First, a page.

Dyan: For sake of MOTOR readers, I shall Endeavour to define ‘Intergranular corrosion’ [IGC] also known as Intergranular attack [IGA] which is a form of corrosion where the boundaries of crystallites of the material are more susceptible to corrosion than their insides. This situation can happen in otherwise corrosion-resistant alloys, when the grain boundaries are depleted – known as grain boundary depletion of the corrosion-inhibiting elements such as Chromium by some mechanism. Rust treatment is not easy!


Rhamzi: Absolutely! So one needs to clean the surface to perfection; also there is no point in applying primer when weather conditions are damp; in short – one needs to treat the base material properly.


Dyan: Rhamzi, you have been restoring so many vehicles, say in the past ten years or so; could you – for interest of our readers let us know of  some of the more exciting, pleasing, memorable restoration jobs?


Rhamzi [smiles] Well some of the unforgettable cars would be the 3Sri 7610 Sunbeam Alpine, which had a few areas to be attended and later It ended up a beauty!  I also restored a Ford Anglia Popular aka ‘Pop’ – 8HP side-valve, which I drove all the way to Kandy for a Classic Car outing; a Mark 3 Ford Capri (Motor – December 2011) restoration also was truly memorable as it came out very well; then the Porsche Allgair diesel Tractor was absolutely challenging, yet so much of fun to restore! I found this Porsche tractor accidentally in Wennappuwa when I was scouring that area for a Pontiac with a car-broker! We didn’t find the Pontiac but found this rare and I would consider, priceless Porsche Allgair Tractor which I promptly brought home for restoration! This Porsche Tractor was featured in both your MOTOR magazine (October 2012) as well as the Classic Car Motor Show. I got many offers from friends and car-enthusiasts who wanted to buy it outright; a few expats too were keen on exporting it but then I received a very good offer from Dr.Anton Jayasooriya and sold to him. I realized that only a few are surviving in the world! Thankfully this classic now has found a home in Anton Jayasuriya’s Museum at the Plantation Hotel in Kitulgala. So it’s safe!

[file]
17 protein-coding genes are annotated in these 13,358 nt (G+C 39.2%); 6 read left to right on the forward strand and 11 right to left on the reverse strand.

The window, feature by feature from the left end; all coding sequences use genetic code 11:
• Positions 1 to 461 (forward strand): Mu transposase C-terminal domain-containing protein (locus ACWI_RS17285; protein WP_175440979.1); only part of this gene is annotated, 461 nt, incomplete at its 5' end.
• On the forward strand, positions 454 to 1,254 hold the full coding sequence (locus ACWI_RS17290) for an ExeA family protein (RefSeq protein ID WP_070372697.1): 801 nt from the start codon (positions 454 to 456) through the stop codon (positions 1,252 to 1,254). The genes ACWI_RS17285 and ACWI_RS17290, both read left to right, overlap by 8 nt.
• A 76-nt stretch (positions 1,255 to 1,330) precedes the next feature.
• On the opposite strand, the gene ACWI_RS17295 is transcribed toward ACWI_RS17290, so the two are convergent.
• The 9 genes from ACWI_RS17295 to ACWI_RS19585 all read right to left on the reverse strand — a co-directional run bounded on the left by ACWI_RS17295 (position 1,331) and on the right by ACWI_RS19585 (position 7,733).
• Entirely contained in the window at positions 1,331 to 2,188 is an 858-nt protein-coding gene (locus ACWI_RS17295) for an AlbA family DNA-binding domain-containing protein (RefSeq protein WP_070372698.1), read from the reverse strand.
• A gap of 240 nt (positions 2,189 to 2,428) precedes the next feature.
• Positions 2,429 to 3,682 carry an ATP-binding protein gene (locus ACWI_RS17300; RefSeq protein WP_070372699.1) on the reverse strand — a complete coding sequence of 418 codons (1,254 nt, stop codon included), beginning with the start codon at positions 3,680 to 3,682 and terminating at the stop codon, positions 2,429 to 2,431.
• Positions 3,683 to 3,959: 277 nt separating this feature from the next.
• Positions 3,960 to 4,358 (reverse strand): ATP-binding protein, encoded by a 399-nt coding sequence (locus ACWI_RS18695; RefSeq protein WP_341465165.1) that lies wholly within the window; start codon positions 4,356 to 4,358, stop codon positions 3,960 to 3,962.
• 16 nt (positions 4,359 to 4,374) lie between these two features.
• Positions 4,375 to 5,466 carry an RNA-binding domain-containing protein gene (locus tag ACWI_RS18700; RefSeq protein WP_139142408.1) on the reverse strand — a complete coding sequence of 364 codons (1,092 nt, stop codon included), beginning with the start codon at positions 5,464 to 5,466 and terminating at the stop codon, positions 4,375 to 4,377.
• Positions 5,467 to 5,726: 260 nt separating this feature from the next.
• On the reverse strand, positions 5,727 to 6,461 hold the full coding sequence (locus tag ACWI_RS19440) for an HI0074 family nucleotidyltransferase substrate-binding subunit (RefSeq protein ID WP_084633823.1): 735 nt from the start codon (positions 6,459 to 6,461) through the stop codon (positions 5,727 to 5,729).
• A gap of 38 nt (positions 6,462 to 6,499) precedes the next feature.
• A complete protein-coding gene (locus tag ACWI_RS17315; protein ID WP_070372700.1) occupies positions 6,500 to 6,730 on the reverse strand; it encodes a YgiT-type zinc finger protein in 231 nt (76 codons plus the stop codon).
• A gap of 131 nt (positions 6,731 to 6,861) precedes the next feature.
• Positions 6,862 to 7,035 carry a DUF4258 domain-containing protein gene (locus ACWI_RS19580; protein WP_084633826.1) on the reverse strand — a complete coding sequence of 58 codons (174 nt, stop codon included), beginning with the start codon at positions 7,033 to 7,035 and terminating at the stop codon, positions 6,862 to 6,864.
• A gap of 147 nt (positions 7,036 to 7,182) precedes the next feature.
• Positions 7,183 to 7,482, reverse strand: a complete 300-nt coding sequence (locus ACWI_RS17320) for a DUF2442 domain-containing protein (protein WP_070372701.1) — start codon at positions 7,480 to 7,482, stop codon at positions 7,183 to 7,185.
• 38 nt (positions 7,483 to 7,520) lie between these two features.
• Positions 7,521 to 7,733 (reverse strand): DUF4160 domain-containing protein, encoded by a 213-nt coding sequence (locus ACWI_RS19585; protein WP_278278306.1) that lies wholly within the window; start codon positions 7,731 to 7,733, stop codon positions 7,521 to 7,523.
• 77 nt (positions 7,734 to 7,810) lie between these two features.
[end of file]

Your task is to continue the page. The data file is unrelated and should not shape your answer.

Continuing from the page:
Dyan: Well Rhamzi you showed me how you converted a Suzuki 1300cc ‘Super-bike’ from that of an unwieldy two-wheeler to that of a distinct 3-wheeled ‘Trike’ painted in Ferrari red – awesome, really!


Rhamzi: Yes, the ‘Trike’ was an exceptional job! It was originally the famous Suzuki Hayabusa aka GSX1300R – it won acclaim as the then world’s fastest production motor cycle with a top speed of some 303 to 312 km/hr. The owner found it difficult to manoeuvre in SL traffic as he found it hard to keep his feet on the tarmac each time he was stalled by traffic! So he gave it to me to ‘do’ this conversion! This ‘Trike’ was such a hit that I even got international enquiries and exposure. People now call me from big Workshops to small timers – all wanting my opinion on this or that. I gladly offer my advice. In the meantime I restored a few rare classics for individuals who know the true value of restoring cars to their very original look and feel; and the secret for a beautiful restoration is that I attend to only one car at a time and try my level best to delegate whatever specific jobs to the relevant specialists simultaneously so that the car finishes up fairly quickly. I hate to wait for one car-related job to be done to start the other task as it’s time-consuming and unproductive! As a result I could give off my 100% for that particular car in attention and focus – after all that’s my real passion which I attend with zeal! I should also mention how I restored the legendary Sir Arthur C. Clerk’s Sunbeam Alpine Mark V 5 Sri 505.


Dyan: Is all this fantastic restoring jobs you do so deeply, lovingly - a passion or a commercial business?